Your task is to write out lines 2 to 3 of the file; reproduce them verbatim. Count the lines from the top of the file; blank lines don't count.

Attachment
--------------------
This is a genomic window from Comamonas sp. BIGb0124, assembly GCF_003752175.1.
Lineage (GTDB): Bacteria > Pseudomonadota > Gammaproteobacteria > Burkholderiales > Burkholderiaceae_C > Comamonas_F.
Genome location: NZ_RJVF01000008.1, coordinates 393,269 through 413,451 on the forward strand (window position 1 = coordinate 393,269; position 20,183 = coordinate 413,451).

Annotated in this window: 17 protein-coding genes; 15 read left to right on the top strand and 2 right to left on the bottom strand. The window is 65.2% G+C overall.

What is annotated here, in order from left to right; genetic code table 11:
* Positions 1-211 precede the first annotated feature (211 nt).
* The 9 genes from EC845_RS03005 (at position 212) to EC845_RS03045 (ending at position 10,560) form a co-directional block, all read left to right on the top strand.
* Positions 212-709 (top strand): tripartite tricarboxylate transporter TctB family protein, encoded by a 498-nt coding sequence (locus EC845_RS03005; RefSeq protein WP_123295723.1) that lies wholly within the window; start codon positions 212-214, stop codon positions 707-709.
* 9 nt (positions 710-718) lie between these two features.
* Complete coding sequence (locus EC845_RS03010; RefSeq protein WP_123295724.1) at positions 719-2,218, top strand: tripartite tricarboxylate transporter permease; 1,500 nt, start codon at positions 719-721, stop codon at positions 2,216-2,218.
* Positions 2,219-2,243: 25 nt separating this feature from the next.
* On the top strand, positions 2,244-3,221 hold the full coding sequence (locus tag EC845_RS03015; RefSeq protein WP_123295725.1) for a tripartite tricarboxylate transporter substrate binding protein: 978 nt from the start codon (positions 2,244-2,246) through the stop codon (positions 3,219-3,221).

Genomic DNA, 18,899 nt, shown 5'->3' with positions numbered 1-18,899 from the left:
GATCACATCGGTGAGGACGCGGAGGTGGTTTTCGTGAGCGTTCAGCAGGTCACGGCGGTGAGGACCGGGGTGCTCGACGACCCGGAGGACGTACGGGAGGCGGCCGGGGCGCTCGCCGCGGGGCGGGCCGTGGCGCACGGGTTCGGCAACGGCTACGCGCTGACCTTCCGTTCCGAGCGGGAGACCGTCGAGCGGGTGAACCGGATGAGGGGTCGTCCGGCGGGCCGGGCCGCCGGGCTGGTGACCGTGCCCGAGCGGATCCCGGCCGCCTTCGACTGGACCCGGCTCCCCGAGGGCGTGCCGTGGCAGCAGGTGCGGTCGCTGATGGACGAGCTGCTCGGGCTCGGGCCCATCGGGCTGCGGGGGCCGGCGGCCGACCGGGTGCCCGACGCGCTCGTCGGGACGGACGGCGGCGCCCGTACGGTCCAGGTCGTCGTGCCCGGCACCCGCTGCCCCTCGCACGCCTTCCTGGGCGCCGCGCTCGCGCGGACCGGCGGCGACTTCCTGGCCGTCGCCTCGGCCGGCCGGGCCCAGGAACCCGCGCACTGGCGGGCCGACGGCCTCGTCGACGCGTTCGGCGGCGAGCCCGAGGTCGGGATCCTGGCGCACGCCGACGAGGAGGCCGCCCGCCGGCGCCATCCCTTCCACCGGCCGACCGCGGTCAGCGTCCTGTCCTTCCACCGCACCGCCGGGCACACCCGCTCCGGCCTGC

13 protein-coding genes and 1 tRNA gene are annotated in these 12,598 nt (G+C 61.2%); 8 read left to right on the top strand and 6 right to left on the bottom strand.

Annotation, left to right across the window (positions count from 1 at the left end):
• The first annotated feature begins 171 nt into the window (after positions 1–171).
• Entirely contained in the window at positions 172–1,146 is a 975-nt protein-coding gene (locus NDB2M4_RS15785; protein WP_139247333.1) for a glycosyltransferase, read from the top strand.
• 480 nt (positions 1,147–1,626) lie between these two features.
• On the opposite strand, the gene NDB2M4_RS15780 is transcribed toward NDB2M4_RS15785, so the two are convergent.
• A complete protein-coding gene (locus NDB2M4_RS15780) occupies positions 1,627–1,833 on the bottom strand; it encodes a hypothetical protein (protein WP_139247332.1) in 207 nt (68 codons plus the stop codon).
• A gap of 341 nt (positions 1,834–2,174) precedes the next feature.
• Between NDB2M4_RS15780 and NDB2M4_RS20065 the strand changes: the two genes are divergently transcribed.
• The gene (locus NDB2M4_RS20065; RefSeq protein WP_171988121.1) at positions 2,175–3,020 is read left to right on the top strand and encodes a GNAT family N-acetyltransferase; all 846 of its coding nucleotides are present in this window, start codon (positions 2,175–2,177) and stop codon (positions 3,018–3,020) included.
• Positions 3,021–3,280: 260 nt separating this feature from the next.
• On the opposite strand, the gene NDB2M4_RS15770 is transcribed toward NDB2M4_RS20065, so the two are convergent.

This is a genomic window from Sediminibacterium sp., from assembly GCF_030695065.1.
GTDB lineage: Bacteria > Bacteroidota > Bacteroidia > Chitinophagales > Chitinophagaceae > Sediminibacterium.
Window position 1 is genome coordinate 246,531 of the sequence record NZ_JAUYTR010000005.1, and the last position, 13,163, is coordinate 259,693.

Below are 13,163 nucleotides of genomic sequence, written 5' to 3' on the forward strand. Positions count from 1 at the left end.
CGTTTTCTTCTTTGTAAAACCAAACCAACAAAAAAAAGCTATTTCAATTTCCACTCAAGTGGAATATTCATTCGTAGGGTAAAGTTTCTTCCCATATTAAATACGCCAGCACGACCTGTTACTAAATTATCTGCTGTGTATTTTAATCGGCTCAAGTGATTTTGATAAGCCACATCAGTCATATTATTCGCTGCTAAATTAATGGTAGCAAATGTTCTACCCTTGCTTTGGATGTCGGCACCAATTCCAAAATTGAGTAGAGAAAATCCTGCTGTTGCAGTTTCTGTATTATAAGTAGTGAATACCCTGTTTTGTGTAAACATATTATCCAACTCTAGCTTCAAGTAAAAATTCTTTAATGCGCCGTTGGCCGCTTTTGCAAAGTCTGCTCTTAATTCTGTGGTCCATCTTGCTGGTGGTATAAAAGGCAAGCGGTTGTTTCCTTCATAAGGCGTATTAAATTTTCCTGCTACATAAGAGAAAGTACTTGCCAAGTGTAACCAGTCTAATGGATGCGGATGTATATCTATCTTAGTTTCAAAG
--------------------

Lineage (GTDB): Bacteria > Pseudomonadota > Gammaproteobacteria > Burkholderiales > Burkholderiaceae_C > Comamonas_F.
Genome location: NZ_RJVF01000008.1, coordinates 393,269 through 413,451 on the forward strand (window position 1 = coordinate 393,269; position 20,183 = coordinate 413,451).